December 2012 eUpdate
Coaxing Human Stem Cells into Insulin-Producing Beta Cells
Center Director Matthias Hebrok, PhD, and his lab colleagues have optimized existing culture conditions to increase the number of pancreas progenitor cells and insulin-producing cells from human stem cells. Their current studies indicate that they are getting closer to generating functional beta cells for transplantation purposes.
To create effective cell therapy treatments for type 1 diabetes patients, a renewable source of insulin-producing beta cells must be created. Human stem cells offer one of the best opportunities to generate these new beta cells.
While tremendous advances have been made over the past several years, not all of the signals that regulate the development of beta cells from stem cells have been identified. This past year, the Hebrok Lab successfully identified another set of signals that guide and promote pancreas cell types to form beta cells, and also provide valuable information on the timing of the signaling events critical for this beta cell formation.
Stopping the Inflammatory Response in Type 2 Diabetes
Diabetes Center investigator Suneil Koliwad, MD, PhD, is exploring how nutritional factors may stimulate tissue inflammation and increase the risk for developing type 2 diabetes. Dr. Koliwad’s research was recently highlighted at the 2012 American Diabetes Association's Scientific Sessions where he gave a talk on current issues in diabetes research.
Based on an original new idea in his lab to explore factors regulating the vulnerability of immune cells to pro-inflammatory fats, Suneil received an inaugural UCSF Diabetes Center-Sponsored Obesity Research Center Grant entitled, “Modulation of Triacylglycerol Storage and Breakdown: Tools to Control Fatty Acid-Stimulated Inflammation in Diet-Induced Obesity.”
As President of the San Francisco Community Leadership Board of the American Diabetes Association, Suneil has worked tirelessly to further the ADA’s efforts to prevent diabetes locally and to improve the lives of people with diabetes in the Bay Area. Not only did he speak at World Diabetes Day in San Francisco on November 14, he was videotaped at the ADA Leadership Conference in New Orleans.
Study Challenges Chromium Therapy for the Treatment of Insulin Resistance
UCSF endocrinologist Umesh Masharani and his colleagues have dispelled a commonly held belief that chromium supplements improve insulin sensitivity and help prevent and treat diabetes.
Through a 16 week, double blind placebo-controlled clinical trial of chromium picolinate therapy conducted on 31 non-obese subjects with normal blood sugar, there was no significant change in insulin sensitivity between groups. And, paradoxically, subjects who had the highest chromium levels in their blood had a decline in insulin sensitivity.
It is estimated that over 10 million Americans take chromium supplements to improve insulin action and glucose tolerance, at a cost of $150 million dollars per year. Recently published in the journal BMC Endocrine Disorders, Dr. Masharani’s research suggests that caution should be exercised in recommending the use of this supplement for diabetes prevention and blood sugar control.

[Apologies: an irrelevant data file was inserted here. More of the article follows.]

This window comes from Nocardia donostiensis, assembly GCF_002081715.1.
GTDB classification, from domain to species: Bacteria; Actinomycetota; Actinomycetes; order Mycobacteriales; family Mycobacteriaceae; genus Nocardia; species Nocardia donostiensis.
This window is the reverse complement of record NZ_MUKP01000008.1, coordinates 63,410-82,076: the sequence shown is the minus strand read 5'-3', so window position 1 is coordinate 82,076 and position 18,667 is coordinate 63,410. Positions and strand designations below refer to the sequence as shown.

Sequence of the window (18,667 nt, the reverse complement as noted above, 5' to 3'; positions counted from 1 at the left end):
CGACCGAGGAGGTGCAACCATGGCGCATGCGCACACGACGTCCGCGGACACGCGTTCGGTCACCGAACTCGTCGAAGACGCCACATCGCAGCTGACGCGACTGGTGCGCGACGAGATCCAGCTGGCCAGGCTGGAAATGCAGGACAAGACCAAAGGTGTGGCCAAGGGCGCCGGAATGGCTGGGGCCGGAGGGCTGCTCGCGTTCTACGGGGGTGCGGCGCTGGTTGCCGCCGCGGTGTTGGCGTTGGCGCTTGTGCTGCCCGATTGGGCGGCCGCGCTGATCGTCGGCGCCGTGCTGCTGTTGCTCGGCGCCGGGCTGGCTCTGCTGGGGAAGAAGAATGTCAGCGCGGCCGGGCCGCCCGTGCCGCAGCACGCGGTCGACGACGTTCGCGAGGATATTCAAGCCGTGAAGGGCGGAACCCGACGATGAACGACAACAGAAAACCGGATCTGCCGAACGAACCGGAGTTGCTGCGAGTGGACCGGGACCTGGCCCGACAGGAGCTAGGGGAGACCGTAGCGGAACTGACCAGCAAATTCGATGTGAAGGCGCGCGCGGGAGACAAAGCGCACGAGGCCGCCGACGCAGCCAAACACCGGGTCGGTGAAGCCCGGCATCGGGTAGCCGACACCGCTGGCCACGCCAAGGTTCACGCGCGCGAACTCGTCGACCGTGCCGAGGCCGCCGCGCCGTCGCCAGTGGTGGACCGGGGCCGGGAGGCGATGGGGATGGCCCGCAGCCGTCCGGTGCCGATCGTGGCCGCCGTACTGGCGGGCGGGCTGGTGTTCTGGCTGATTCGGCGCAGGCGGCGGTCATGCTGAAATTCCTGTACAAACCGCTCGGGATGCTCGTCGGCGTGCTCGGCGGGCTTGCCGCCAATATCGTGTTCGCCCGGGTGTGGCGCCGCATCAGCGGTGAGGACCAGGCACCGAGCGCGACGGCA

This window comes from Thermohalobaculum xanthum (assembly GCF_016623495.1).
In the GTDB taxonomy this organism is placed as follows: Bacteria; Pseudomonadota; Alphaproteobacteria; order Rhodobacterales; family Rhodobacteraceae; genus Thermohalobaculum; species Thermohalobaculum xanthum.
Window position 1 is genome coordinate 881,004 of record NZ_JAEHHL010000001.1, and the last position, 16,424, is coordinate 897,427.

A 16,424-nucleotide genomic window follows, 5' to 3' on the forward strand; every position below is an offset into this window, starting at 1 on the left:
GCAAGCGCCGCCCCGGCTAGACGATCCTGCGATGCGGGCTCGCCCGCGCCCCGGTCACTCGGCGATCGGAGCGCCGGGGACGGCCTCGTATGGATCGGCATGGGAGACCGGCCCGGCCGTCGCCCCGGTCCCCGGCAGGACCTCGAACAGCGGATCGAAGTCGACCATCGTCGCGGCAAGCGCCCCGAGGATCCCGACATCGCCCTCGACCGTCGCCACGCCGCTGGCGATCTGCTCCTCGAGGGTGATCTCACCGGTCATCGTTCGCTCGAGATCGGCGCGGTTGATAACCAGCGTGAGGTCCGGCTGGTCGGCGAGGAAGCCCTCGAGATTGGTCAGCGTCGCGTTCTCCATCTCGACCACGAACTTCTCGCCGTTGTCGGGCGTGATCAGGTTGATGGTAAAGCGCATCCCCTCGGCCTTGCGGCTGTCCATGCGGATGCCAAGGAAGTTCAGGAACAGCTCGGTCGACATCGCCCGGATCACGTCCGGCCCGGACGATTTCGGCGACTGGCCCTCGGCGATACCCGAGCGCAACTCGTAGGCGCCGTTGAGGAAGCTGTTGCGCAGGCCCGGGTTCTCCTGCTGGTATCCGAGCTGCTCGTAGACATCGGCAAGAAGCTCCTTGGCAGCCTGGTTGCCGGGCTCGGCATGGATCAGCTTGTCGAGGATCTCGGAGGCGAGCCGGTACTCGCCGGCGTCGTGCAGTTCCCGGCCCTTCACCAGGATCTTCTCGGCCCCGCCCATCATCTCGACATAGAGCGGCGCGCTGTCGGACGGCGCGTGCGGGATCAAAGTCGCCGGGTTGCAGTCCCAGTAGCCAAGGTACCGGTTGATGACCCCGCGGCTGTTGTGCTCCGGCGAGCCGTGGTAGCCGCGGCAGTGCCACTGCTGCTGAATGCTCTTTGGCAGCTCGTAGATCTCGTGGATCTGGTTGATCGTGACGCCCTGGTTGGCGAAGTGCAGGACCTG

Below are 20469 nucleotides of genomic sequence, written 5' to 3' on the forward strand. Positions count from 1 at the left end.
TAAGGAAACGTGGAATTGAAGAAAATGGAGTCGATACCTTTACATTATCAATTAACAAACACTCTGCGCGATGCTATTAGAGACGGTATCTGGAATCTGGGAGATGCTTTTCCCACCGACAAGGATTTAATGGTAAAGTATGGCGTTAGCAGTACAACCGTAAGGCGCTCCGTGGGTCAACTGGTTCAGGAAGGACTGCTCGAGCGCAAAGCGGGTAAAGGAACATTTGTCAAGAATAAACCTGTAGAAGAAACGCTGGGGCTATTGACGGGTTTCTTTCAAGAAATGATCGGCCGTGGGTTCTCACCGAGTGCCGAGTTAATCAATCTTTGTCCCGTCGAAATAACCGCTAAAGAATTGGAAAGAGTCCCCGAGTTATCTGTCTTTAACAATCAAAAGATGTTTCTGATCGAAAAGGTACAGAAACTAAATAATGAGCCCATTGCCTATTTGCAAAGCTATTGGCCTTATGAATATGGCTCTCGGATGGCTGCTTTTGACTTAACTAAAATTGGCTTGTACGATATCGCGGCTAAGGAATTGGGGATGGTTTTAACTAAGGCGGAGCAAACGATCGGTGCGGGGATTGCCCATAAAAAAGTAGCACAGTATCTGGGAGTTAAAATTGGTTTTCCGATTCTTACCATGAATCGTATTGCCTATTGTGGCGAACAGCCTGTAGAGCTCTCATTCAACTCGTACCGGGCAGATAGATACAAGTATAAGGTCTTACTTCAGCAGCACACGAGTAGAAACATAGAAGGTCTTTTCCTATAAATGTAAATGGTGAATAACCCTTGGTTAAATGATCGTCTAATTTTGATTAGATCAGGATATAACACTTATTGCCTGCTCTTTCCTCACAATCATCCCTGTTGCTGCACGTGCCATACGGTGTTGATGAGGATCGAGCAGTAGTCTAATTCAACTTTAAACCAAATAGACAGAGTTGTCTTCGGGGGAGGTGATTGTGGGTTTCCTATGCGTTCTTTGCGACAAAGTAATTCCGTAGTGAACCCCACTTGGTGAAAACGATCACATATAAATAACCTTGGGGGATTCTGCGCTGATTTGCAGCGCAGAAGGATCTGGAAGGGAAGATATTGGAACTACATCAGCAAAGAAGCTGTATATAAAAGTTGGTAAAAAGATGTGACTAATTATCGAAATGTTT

Holiday Greetings from our Center Director
As another year concludes, I continue to feel enormous pride for all that we have accomplished. It is only because of you – our supporters and donors – that we have been successful in creating one of the most respected diabetes research and clinical centers in the world.
As we continue on our path to create new, more effective treatments for type 1 and type 2 diabetes, I remain grateful for our ongoing partnership.
On behalf of our dedicated team of faculty and staff, I wish you and your loved ones a joyous holiday season, and a healthy and happy New Year.
Matthias Hebrok, PhD
Director, Diabetes Center at UCSF
Hurlbut-Johnson Distinguished Professor in Diabetes Research
The Diabetes Center at UCSF is among the premier institutions for clinical trials of emerging therapies in diabetes. Numerous clinical trials in type 1 and 2 diabetes are now underway. Interested in participating? A sample of our trials is listed below.
TrialNet Natural History Study [Antibody Screening] Seeking relatives of people with type 1 diabetes, 1 to 45 years of age
Type 1 Diabetes: An Oral Insulin Preventative Study Seeking relatives of people with type 1 diabetes, 3 to 45 years of age
Type 1 Diabetes: Anti-CD3 mAB (Teplizumab) Preventative Study Seeking relatives of people with type 1 diabetes, 8 to 45 years of age
Type 1 Diabetes: Evaluation of Residual Beta Cell Function and Immunologic Features in Patients with Longstanding Type 1 Diabetes Seeking volunteers 8 years or older who have had type 1 diabetes for five or more years and have a hemoglobin A1c < 9.5%
Type 2 Diabetes: Paleolithic-Type Diets and Metabolic Control Seeking volunteers 18 years of age and older with type 2 diabetes
Non-Diabetes: Motivational Physical Activity Education Study (mPED) Women between 25 and 69 years of age
Non-Diabetes: A Mobile Phone Based Diabetes Prevention Program (mDPP) Over 35 years of age, overweight, not physically active
APS1 and Autoimmune Disease Seeking volunteers at least 6 weeks of age who have either autoimmune disease, have evidence of autoimmunity, have a family member with autoimmunity, or do not have autoimmune disease (healthy volunteer control)
Diabetes Center at UCSF
If you wish to receive more information about the UCSF Diabetes Center’s clinical and research programs, or would like to financially support one or more of these efforts, please contact Suzanne Ritchie at 415-476-6334. You may also visit our donation webpage and/or designate your donation to the program of your choice.
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